We produce basic and applied science needed to manage landscapes in ways that make them resistant and resilient to stressors such as wildfire, exotic plant invasions, drought, and temperature extremes. These stressors impact ecosystem productivity and functioning and pose costly risks to human health and safety in the western United States. We team with other state and federal agencies to find efficient and effective ways of mitigating their impacts.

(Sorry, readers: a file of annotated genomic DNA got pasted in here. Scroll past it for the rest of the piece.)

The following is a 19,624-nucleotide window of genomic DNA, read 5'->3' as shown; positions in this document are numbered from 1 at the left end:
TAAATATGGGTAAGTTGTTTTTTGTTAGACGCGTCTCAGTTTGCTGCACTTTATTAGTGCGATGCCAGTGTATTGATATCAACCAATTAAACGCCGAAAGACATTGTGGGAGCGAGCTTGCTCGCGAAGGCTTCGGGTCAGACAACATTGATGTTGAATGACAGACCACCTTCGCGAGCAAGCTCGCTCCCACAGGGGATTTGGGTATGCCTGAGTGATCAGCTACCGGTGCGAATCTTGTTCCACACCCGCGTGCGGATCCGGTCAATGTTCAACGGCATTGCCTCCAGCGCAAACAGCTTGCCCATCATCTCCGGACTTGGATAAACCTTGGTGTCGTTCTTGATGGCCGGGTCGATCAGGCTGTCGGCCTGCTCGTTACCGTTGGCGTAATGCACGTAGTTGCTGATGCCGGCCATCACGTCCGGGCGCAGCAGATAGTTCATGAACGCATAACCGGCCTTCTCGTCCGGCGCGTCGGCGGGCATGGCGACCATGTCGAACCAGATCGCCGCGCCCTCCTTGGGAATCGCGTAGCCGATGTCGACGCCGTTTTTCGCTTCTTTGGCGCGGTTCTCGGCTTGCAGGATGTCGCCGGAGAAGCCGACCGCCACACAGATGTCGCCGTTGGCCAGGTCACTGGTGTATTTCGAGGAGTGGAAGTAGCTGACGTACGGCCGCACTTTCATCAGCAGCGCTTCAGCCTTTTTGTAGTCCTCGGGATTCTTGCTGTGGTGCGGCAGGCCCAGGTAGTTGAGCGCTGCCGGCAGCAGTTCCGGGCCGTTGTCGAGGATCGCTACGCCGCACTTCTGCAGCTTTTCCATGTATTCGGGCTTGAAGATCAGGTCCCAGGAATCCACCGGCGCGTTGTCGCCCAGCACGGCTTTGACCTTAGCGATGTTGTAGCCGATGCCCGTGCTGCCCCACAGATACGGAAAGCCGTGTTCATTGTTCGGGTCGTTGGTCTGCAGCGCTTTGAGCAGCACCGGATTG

Our program integrates biophysical ecology, ecophysiology, ecohydrology, and biogeomorphology at scales ranging from plants to populations, communities, ecosystems and landscapes. Current projects evaluate emerging approaches for soil stabilization, control of exotic annual grasses, and restoration of desirable native perennials following wildfire in sagebrush steppe. Understanding plant adaptation to temperature and water limitation, and applying this knowledge to management practices such as post-fire restoration seeding or landscape vulnerability assessments, is a major focus.